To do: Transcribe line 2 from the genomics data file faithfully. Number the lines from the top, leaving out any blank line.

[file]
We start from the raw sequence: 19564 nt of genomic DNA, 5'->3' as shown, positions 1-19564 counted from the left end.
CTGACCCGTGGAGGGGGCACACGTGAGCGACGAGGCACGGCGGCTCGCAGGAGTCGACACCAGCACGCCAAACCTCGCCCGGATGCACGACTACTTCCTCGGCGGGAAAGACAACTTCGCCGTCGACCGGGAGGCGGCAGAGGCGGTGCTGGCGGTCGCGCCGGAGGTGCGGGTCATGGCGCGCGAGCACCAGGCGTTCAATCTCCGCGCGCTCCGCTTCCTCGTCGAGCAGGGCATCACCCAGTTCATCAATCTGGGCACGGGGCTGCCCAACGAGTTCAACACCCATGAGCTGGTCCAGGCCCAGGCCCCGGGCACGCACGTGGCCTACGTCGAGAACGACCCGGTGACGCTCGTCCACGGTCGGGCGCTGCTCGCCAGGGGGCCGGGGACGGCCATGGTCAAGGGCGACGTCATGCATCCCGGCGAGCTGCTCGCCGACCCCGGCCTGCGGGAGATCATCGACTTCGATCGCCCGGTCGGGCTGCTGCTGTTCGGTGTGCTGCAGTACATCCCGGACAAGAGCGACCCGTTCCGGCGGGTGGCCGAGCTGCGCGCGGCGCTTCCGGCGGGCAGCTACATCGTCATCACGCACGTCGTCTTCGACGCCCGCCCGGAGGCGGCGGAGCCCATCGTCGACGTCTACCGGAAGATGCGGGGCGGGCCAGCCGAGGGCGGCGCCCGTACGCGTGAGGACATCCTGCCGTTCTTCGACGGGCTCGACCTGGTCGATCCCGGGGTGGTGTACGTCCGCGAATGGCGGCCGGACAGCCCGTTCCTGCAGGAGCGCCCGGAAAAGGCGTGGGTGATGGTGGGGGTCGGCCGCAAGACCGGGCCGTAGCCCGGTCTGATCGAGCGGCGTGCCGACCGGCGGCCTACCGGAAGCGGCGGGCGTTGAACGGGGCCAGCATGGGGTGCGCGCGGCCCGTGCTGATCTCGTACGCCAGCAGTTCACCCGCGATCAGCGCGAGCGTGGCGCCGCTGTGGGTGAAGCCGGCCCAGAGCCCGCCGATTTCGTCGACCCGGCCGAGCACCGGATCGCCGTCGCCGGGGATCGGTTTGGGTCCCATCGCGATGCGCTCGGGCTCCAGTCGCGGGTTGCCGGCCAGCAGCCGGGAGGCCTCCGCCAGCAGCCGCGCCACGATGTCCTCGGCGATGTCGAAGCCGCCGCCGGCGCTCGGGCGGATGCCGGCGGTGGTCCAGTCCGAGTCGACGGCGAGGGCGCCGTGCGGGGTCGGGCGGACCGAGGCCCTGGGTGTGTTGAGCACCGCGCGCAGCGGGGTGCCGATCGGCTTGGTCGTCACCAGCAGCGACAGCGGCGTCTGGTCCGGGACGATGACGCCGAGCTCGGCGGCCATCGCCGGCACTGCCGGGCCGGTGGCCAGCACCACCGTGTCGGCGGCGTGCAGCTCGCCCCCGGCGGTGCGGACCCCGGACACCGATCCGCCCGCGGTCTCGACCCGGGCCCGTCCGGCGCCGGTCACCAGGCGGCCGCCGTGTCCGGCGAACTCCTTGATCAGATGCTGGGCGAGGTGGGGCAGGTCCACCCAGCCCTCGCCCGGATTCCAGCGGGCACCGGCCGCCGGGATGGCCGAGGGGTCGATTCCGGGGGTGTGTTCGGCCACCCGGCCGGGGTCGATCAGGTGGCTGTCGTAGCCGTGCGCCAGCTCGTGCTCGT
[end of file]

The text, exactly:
CTGACCCGTGGAGGGGGCACACGTGAGCGACGAGGCACGGCGGCTCGCAGGAGTCGACACCAGCACGCCAAACCTCGCCCGGATGCACGACTACTTCCTCGGCGGGAAAGACAACTTCGCCGTCGACCGGGAGGCGGCAGAGGCGGTGCTGGCGGTCGCGCCGGAGGTGCGGGTCATGGCGCGCGAGCACCAGGCGTTCAATCTCCGCGCGCTCCGCTTCCTCGTCGAGCAGGGCATCACCCAGTTCATCAATCTGGGCACGGGGCTGCCCAACGAGTTCAACACCCATGAGCTGGTCCAGGCCCAGGCCCCGGGCACGCACGTGGCCTACGTCGAGAACGACCCGGTGACGCTCGTCCACGGTCGGGCGCTGCTCGCCAGGGGGCCGGGGACGGCCATGGTCAAGGGCGACGTCATGCATCCCGGCGAGCTGCTCGCCGACCCCGGCCTGCGGGAGATCATCGACTTCGATCGCCCGGTCGGGCTGCTGCTGTTCGGTGTGCTGCAGTACATCCCGGACAAGAGCGACCCGTTCCGGCGGGTGGCCGAGCTGCGCGCGGCGCTTCCGGCGGGCAGCTACATCGTCATCACGCACGTCGTCTTCGACGCCCGCCCGGAGGCGGCGGAGCCCATCGTCGACGTCTACCGGAAGATGCGGGGCGGGCCAGCCGAGGGCGGCGCCCGTACGCGTGAGGACATCCTGCCGTTCTTCGACGGGCTCGACCTGGTCGATCCCGGGGTGGTGTACGTCCGCGAATGGCGGCCGGACAGCCCGTTCCTGCAGGAGCGCCCGGAAAAGGCGTGGGTGATGGTGGGGGTCGGCCGCAAGACCGGGCCGTAGCCCGGTCTGATCGAGCGGCGTGCCGACCGGCGGCCTACCGGAAGCGGCGGGCGTTGAACGGGGCCAGCATGGGGTGCGCGCGGCCCGTGCTGATCTCGTACGCCAGCAGTTCACCCGCGATCAGCGCGAGCGTGGCGCCGCTGTGGGTGAAGCCGGCCCAGAGCCCGCCGATTTCGTCGACCCGGCCGAGCACCGGATCGCCGTCGCCGGGGATCGGTTTGGGTCCCATCGCGATGCGCTCGGGCTCCAGTCGCGGGTTGCCGGCCAGCAGCCGGGAGGCCTCCGCCAGCAGCCGCGCCACGATGTCCTCGGCGATGTCGAAGCCGCCGCCGGCGCTCGGGCGGATGCCGGCGGTGGTCCAGTCCGAGTCGACGGCGAGGGCGCCGTGCGGGGTCGGGCGGACCGAGGCCCTGGGTGTGTTGAGCACCGCGCGCAGCGGGGTGCCGATCGGCTTGGTCGTCACCAGCAGCGACAGCGGCGTCTGGTCCGGGACGATGACGCCGAGCTCGGCGGCCATCGCCGGCACTGCCGGGCCGGTGGCCAGCACCACCGTGTCGGCGGCGTGCAGCTCGCCCCCGGCGGTGCGGACCCCGGACACCGATCCGCCCGCGGTCTCGACCCGGGCCCGTCCGGCGCCGGTCACCAGGCGGCCGCCGTGTCCGGCGAACTCCTTGATCAGATGCTGGGCGAGGTGGGGCAGGTCCACCCAGCCCTCGCCCGGATTCCAGCGGGCACCGGCCGCCGGGATGGCCGAGGGGTCGATTCCGGGGGTGTGTTCGGCCACCCGGCCGGGGTCGATCAGGTGGCTGTCGTAGCCGTGCGCCAGCTCGTGCTCGT